LONDON • British public opinion is too close to call on whether the country should stay in the European Union, with many voters still undecided as interest groups and political leaders make their cases, according to two polls released this weekend.
An online survey by Opinium for the Observer newspaper showed that 44 per cent support Britain remaining in the 28-nation bloc, up from 43 per cent a week ago.
About 42 per cent of respondents backed leaving the EU, also up 1 point from the poll released on June 4, as attitudes start to crystallise ahead of the June 23 referendum, but the differences are not statistically significant.
A YouGov online survey published in the Sunday Times in Britain showed 43 per cent backed leaving, up 1 percentage point from a June 7 poll, and 42 per cent favoured remaining, unchanged from a week earlier.
US Treasury Secretary Jack Lew has added his voice to a chorus of leaders from within and outside the EU about the risks of pulling out from the grouping.
"I see only negative economic outcomes" if Britain votes to exit, Mr Lew said in a television interview on Saturday. A Brexit would also put geopolitical stability at risk, he said.
While a focus on immigration has allowed the "Leave" campaign to gain momentum less than two weeks before a vote that's divided the ruling Conservative Party, most polls, like the Opinium and YouGov surveys, are too close to call.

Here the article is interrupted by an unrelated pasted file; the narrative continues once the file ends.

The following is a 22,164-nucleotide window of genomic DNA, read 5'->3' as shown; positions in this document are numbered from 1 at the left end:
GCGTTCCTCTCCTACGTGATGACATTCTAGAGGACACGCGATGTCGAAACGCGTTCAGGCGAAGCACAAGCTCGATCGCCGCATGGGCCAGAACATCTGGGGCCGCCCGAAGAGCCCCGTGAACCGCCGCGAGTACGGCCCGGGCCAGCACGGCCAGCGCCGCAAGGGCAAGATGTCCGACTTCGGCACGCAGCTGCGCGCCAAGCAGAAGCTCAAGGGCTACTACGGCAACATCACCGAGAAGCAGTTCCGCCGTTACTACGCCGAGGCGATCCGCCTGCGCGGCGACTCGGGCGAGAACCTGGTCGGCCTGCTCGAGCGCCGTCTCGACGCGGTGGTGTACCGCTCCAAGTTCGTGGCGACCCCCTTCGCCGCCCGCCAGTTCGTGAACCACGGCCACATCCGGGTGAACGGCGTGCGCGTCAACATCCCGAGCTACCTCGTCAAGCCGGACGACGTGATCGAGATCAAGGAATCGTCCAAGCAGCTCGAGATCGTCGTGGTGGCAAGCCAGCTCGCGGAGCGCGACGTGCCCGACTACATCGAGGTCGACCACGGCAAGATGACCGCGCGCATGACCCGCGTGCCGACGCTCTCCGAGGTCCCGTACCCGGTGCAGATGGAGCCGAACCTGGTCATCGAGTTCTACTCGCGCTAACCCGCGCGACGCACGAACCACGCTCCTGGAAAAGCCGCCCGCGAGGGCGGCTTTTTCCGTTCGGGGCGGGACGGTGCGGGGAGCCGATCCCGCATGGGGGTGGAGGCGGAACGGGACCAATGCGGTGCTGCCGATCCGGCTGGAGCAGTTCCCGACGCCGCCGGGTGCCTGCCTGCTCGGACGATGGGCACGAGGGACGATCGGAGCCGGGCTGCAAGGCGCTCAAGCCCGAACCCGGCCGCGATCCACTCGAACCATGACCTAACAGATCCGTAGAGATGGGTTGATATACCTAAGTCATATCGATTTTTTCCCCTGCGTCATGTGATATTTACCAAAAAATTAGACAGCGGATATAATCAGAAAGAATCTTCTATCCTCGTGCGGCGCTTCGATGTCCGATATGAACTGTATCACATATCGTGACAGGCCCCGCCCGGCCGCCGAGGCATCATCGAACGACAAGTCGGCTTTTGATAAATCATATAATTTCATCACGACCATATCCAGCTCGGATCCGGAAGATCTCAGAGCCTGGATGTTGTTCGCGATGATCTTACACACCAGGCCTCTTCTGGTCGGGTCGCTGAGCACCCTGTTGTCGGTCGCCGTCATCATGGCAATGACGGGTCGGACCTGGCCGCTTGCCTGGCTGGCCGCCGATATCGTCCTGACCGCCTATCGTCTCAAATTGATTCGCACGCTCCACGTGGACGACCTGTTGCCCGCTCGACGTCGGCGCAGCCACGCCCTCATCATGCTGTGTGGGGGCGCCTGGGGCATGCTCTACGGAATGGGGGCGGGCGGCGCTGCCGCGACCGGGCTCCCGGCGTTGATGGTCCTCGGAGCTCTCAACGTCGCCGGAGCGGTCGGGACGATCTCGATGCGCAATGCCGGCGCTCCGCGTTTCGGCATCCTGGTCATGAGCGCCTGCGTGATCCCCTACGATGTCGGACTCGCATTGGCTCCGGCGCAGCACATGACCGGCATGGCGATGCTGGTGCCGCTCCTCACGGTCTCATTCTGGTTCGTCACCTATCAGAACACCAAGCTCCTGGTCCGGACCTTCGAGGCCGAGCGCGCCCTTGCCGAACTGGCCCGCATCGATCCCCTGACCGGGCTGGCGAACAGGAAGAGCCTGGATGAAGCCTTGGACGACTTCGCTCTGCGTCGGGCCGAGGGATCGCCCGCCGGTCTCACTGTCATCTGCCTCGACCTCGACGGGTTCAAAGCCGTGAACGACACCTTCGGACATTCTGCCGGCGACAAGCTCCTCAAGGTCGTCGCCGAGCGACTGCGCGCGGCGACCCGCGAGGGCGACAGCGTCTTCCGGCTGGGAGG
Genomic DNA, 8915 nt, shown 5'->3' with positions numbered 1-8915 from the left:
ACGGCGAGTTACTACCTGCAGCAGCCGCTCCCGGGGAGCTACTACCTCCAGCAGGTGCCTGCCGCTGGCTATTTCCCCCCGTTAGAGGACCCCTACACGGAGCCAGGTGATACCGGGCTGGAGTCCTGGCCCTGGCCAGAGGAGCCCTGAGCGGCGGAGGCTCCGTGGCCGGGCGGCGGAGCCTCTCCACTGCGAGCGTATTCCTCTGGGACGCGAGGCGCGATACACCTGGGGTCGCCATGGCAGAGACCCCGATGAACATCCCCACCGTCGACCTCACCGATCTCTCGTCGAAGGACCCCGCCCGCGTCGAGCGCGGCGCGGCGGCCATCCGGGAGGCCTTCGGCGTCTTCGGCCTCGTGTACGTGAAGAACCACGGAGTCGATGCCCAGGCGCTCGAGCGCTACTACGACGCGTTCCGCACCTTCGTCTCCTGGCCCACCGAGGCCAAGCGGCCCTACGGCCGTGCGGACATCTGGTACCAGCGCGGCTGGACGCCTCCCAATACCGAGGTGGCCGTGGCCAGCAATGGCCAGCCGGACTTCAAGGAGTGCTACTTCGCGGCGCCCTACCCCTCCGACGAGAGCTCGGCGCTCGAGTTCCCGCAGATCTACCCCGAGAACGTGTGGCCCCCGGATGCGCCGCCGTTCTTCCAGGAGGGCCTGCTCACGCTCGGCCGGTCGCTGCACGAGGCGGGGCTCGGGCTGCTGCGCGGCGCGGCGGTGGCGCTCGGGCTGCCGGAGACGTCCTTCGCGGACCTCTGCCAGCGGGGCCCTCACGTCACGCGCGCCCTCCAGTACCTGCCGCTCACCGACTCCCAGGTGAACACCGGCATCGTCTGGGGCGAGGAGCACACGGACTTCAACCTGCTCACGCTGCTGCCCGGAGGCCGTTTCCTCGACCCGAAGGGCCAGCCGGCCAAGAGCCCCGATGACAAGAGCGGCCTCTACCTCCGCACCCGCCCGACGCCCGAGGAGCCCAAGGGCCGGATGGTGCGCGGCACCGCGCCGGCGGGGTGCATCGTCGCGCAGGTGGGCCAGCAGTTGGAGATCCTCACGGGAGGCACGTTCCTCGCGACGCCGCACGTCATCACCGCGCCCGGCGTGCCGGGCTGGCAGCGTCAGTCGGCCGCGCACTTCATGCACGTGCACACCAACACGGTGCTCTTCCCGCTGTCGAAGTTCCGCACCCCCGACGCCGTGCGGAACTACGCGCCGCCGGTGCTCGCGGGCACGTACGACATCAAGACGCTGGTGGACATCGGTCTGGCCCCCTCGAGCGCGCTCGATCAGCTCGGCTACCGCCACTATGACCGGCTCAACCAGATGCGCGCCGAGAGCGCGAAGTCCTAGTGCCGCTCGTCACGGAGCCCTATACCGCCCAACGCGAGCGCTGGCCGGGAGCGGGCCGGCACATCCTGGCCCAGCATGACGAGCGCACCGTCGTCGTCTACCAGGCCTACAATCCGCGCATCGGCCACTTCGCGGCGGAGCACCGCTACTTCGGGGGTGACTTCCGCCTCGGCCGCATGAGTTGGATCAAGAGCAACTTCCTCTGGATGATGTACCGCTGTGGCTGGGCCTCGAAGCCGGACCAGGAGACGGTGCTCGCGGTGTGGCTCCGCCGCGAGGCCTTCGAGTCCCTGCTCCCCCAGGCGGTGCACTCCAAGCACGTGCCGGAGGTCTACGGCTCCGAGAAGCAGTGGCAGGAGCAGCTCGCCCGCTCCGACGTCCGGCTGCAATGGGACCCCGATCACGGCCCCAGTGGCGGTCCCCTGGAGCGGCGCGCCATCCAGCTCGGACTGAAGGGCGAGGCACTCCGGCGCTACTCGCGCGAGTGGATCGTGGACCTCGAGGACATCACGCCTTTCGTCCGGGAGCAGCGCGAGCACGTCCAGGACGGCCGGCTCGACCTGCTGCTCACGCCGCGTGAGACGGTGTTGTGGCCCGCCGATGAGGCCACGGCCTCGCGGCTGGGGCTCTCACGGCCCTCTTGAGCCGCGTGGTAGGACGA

In contrast, an ORB poll released on Friday showed the "Leave" camp ahead by 55 per cent to 45 per cent - a reading that caused the pound to slump.
In Saturday's Opinium poll, 13 per cent of the 2,009 adults surveyed said they didn't know if Britain should stay or go. When pressed, though, about 38 per cent of the undecideds were leaning towards "Remain" and 25 per cent towards "Leave" - suggesting that late-deciders could tip the balance in favour of staying. In the YouGov poll, 11 per cent of the 1,671 adults surveyed said they didn't know how they would vote.
The government on Friday said 1.5 million people applied to vote in the final seven days of registration after the deadline was extended by two days.
That's because the official website crashed shortly before the original limit of midnight on June 7, prompting "Remain" campaigners to raise concerns that the fault may have thwarted sign-ups among young people, who are more likely to vote to stay in the EU.